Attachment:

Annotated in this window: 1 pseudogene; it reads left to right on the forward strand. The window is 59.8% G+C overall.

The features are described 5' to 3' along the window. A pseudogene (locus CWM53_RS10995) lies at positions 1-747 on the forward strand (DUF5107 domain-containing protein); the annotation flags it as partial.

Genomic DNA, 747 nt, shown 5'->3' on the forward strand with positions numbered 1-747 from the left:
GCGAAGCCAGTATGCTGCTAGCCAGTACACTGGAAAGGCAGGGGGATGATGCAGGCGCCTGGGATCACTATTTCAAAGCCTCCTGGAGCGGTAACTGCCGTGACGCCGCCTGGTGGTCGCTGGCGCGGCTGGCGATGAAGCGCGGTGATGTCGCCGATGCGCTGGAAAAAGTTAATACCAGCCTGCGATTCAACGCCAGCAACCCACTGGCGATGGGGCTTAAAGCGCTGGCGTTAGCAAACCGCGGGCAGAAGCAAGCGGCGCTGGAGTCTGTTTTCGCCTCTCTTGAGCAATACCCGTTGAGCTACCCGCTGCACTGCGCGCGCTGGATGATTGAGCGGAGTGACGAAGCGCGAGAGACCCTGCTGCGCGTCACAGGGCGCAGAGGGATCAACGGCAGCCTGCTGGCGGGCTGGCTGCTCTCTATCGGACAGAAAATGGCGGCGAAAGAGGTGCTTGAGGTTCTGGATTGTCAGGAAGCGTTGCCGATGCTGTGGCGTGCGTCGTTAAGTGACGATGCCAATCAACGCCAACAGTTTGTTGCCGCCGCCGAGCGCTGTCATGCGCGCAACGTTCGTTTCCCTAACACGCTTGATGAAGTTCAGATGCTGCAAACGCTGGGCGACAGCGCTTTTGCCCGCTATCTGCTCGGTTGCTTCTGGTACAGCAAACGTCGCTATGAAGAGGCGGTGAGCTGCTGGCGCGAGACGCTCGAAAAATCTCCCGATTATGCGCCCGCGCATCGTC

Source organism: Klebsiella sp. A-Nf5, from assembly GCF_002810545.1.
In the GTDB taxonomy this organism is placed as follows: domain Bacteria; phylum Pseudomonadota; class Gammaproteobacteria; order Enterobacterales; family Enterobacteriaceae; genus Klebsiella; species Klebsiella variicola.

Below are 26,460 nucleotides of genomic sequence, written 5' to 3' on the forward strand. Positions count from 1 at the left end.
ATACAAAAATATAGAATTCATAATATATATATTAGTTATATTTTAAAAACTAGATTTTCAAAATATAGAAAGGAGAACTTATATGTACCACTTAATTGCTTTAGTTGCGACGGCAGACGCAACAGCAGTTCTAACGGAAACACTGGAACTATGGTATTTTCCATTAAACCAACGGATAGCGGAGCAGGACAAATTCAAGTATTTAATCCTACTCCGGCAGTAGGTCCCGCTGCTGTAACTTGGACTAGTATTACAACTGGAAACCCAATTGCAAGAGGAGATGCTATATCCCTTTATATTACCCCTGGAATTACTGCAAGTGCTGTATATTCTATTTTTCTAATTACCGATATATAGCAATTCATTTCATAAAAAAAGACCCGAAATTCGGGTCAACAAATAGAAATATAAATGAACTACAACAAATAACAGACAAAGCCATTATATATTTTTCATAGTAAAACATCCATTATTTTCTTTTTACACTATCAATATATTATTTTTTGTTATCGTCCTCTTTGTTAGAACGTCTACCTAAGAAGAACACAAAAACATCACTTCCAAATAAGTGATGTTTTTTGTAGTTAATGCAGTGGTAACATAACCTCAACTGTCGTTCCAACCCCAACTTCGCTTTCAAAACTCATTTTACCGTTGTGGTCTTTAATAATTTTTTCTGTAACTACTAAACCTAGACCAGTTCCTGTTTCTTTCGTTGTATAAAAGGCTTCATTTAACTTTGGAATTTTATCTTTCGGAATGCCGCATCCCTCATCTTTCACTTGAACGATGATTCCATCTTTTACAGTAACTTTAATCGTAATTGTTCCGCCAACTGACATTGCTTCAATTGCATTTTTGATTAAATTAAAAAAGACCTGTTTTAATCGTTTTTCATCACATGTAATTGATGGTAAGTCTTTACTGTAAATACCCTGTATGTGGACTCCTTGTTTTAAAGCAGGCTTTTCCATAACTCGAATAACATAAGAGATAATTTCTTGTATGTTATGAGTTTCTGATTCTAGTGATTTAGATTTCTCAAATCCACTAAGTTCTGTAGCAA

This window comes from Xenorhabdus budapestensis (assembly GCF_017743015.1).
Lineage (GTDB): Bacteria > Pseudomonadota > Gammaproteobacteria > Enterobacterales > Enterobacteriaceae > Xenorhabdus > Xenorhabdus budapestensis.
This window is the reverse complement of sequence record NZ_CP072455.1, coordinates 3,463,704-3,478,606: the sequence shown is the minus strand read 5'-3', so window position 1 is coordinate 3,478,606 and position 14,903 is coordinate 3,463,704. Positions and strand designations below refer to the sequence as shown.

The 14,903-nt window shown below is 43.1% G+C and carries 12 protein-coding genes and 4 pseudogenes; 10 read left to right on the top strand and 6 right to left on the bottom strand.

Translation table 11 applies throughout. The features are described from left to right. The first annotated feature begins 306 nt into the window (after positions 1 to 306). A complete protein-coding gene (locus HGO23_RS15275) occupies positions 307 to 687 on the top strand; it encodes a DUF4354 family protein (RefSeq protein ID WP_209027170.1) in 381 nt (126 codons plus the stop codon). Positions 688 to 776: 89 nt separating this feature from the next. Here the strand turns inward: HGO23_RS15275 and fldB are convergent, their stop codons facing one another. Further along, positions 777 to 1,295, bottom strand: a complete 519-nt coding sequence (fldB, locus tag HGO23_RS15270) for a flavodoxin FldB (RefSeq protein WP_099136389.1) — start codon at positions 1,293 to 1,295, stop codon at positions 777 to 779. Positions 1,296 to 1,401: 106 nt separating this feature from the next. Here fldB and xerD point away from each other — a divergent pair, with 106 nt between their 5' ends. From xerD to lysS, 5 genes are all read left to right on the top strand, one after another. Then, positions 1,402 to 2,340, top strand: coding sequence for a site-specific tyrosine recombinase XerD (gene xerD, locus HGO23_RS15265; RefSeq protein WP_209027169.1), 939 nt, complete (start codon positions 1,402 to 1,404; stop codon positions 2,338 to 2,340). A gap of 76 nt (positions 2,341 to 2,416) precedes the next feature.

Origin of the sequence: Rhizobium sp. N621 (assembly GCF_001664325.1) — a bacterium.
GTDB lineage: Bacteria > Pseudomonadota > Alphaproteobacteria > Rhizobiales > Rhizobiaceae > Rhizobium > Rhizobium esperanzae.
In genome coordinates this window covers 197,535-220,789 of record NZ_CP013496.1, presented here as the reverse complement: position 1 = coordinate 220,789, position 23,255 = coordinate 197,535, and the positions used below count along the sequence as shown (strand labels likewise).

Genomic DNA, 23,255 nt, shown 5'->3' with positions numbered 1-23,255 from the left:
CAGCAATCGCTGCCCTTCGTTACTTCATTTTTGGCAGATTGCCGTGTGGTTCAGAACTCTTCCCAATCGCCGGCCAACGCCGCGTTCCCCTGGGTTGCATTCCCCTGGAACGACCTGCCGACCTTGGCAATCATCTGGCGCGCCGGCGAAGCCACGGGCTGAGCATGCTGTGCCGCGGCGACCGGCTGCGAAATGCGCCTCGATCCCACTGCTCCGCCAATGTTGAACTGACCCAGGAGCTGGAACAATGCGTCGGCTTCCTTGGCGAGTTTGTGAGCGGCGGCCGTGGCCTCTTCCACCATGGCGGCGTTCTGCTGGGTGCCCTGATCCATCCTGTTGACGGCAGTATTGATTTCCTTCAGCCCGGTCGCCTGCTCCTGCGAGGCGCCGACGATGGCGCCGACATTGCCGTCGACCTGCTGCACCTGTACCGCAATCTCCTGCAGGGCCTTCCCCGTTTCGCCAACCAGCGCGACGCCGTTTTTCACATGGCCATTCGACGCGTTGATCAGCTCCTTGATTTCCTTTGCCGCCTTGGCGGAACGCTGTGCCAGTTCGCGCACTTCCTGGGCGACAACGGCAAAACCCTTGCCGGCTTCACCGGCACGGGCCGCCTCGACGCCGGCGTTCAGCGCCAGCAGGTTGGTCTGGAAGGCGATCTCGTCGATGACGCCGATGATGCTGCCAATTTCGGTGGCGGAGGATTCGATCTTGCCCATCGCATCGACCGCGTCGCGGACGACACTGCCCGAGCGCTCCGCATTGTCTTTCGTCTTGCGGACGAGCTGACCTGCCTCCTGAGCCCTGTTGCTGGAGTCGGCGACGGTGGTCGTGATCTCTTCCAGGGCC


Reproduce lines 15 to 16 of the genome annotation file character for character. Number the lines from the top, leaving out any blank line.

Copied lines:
GTDB lineage: Bacteria > Pseudomonadota > Alphaproteobacteria > Rhizobiales > Rhizobiaceae > Rhizobium > Rhizobium esperanzae.
In genome coordinates this window covers 197,535-220,789 of record NZ_CP013496.1, presented here as the reverse complement: position 1 = coordinate 220,789, position 23,255 = coordinate 197,535, and the positions used below count along the sequence as shown (strand labels likewise).